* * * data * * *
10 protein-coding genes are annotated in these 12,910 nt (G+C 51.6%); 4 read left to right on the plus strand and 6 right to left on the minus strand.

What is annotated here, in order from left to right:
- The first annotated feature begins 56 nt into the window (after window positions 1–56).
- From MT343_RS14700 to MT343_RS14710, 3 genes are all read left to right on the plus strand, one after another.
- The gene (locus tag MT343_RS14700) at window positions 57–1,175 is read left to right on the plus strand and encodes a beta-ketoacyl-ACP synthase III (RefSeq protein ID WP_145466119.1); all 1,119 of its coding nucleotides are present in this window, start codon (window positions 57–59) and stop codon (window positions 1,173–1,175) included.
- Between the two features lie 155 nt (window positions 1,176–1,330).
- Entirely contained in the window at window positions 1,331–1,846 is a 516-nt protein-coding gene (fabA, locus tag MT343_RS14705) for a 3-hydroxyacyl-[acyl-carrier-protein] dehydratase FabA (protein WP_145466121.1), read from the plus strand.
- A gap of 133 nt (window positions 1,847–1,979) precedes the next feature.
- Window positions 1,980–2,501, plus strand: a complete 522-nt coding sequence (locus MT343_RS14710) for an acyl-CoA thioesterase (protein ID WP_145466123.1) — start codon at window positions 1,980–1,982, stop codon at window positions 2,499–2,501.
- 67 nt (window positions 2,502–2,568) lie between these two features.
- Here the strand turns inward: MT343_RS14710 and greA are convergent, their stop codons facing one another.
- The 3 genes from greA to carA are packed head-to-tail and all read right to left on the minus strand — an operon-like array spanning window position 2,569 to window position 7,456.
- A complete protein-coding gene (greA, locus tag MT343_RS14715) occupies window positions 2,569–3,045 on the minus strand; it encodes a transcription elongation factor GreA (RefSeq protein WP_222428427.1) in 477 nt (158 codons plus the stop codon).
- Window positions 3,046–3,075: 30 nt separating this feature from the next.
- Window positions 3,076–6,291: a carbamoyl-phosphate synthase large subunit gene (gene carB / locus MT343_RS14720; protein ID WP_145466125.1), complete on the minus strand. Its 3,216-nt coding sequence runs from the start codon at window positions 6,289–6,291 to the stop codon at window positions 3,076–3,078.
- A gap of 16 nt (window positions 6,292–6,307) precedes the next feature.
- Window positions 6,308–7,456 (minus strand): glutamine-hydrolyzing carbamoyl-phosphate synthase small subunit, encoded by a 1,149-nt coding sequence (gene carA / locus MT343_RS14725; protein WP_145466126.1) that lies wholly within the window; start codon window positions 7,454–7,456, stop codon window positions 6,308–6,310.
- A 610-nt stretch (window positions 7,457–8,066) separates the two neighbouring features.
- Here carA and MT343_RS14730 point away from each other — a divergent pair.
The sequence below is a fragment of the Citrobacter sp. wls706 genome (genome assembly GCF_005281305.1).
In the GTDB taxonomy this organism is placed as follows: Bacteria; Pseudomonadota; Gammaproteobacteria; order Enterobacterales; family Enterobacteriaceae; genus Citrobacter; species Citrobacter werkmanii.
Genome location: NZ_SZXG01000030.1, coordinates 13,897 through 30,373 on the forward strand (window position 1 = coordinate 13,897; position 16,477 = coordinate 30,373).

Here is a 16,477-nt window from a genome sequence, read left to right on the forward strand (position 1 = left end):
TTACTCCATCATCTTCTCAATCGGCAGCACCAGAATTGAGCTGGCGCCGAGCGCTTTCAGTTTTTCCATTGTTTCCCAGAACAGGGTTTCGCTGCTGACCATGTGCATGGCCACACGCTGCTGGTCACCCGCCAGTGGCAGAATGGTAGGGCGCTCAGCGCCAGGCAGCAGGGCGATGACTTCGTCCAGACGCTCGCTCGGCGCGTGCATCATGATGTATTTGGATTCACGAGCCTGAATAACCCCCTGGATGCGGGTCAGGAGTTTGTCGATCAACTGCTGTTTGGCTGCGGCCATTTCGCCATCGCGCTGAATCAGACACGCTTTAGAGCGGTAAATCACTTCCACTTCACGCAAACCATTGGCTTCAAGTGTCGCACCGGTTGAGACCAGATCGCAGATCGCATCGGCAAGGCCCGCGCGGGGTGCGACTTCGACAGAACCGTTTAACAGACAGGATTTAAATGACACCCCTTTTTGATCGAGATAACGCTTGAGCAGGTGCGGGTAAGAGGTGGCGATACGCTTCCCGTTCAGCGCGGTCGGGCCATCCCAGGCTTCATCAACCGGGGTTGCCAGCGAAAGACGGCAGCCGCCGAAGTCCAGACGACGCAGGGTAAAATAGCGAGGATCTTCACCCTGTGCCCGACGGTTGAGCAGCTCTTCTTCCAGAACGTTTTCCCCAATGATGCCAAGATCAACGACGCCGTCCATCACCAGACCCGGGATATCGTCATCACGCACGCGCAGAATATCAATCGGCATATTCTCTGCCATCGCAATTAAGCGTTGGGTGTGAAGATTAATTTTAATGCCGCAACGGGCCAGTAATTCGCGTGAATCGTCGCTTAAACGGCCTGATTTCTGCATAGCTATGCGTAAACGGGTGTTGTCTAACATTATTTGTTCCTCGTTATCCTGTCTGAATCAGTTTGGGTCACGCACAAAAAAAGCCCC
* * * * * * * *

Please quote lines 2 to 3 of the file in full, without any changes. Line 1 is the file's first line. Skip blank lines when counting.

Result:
What is annotated here, in order from left to right:
- The first annotated feature begins 56 nt into the window (after window positions 1–56).